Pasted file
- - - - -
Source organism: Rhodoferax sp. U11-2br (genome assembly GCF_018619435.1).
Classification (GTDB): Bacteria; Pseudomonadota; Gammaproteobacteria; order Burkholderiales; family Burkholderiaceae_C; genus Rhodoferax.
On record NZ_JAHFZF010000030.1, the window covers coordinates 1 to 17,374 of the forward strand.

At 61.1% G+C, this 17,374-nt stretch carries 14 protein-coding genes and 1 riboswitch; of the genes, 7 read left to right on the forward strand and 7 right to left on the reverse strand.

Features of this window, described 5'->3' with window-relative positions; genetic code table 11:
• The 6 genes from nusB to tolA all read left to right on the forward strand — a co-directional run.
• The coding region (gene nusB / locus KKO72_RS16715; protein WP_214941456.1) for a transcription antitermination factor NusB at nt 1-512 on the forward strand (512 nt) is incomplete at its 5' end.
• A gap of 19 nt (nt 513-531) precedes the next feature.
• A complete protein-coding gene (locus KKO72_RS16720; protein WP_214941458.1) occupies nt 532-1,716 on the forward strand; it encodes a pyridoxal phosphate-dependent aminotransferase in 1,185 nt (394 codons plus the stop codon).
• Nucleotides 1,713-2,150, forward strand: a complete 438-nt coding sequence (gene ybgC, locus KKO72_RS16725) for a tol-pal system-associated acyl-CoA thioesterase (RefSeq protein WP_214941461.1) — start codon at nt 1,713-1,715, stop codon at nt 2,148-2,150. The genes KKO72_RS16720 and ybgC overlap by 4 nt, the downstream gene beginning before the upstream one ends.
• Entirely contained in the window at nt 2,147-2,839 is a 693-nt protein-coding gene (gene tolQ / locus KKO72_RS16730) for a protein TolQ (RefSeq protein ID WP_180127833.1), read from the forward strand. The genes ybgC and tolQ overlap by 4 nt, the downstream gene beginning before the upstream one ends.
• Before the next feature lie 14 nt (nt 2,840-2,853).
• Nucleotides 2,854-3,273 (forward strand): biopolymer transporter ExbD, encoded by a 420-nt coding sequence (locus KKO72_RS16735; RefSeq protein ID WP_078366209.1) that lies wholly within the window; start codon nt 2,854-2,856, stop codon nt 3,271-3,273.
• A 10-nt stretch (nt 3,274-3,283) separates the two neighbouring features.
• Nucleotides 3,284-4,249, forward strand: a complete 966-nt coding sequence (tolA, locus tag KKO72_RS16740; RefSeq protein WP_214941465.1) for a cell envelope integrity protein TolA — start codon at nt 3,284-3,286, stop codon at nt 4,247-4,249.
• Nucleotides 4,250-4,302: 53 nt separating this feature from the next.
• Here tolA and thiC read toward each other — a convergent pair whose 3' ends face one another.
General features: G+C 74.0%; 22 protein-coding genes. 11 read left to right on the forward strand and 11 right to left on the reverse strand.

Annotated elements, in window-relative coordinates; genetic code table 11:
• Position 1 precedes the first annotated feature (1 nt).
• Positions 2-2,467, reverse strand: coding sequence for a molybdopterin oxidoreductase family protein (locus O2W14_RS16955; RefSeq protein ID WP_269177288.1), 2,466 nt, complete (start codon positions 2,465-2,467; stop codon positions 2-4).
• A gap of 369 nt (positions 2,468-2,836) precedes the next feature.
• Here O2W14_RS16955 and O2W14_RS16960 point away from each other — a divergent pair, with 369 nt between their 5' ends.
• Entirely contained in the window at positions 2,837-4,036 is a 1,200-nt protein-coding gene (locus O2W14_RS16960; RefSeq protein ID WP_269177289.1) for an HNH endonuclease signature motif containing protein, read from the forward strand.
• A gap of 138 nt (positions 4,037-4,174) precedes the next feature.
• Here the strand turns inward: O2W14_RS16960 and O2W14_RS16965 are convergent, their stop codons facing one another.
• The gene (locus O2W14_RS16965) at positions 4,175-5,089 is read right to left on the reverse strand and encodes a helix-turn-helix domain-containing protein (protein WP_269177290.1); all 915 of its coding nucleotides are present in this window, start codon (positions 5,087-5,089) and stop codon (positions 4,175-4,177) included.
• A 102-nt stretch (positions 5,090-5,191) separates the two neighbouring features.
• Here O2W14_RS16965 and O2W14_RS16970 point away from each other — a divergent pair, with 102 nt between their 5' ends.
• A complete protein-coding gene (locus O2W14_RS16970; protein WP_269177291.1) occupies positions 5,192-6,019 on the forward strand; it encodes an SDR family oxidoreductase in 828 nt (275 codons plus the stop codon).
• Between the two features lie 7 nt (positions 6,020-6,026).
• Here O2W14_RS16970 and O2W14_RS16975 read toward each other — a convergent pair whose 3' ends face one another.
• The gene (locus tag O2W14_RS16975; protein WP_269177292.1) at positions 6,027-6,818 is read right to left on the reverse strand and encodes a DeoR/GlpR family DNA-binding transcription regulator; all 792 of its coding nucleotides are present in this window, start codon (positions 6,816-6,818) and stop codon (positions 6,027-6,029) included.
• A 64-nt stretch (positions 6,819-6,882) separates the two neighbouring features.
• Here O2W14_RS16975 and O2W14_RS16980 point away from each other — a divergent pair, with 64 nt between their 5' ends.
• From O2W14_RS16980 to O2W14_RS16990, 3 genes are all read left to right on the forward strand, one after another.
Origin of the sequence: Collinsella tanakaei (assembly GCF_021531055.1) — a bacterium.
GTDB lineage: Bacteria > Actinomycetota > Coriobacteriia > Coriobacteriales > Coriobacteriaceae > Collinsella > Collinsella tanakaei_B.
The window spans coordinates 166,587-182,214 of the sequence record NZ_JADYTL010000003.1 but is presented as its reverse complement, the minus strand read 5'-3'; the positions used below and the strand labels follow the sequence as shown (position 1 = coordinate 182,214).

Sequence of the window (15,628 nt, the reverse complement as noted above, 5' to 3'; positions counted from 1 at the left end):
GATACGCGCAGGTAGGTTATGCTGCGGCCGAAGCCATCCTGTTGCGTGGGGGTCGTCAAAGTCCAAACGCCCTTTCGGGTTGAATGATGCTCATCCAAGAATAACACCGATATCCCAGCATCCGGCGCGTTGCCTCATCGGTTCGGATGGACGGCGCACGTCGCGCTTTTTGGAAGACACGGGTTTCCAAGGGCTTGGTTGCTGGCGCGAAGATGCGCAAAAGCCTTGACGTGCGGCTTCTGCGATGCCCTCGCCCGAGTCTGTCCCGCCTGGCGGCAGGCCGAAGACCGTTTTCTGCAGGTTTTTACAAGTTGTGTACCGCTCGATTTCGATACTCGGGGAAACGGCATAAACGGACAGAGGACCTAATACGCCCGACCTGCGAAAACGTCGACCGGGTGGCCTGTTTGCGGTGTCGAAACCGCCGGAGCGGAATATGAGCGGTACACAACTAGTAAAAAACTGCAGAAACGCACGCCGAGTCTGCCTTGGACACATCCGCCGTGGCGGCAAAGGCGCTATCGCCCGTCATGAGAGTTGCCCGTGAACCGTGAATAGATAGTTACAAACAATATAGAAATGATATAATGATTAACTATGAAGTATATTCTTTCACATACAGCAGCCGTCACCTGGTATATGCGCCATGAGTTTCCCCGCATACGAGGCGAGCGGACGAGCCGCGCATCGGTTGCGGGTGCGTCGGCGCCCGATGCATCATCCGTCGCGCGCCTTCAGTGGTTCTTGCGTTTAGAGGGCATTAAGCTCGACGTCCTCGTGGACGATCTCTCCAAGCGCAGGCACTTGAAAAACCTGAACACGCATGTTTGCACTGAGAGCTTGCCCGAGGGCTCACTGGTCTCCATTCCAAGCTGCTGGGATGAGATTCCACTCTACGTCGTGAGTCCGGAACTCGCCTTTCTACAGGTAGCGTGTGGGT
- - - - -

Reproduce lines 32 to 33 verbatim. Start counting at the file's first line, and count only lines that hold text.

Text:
• Here O2W14_RS16970 and O2W14_RS16975 read toward each other — a convergent pair whose 3' ends face one another.
• The gene (locus tag O2W14_RS16975; protein WP_269177292.1) at positions 6,027-6,818 is read right to left on the reverse strand and encodes a DeoR/GlpR family DNA-binding transcription regulator; all 792 of its coding nucleotides are present in this window, start codon (positions 6,816-6,818) and stop codon (positions 6,027-6,029) included.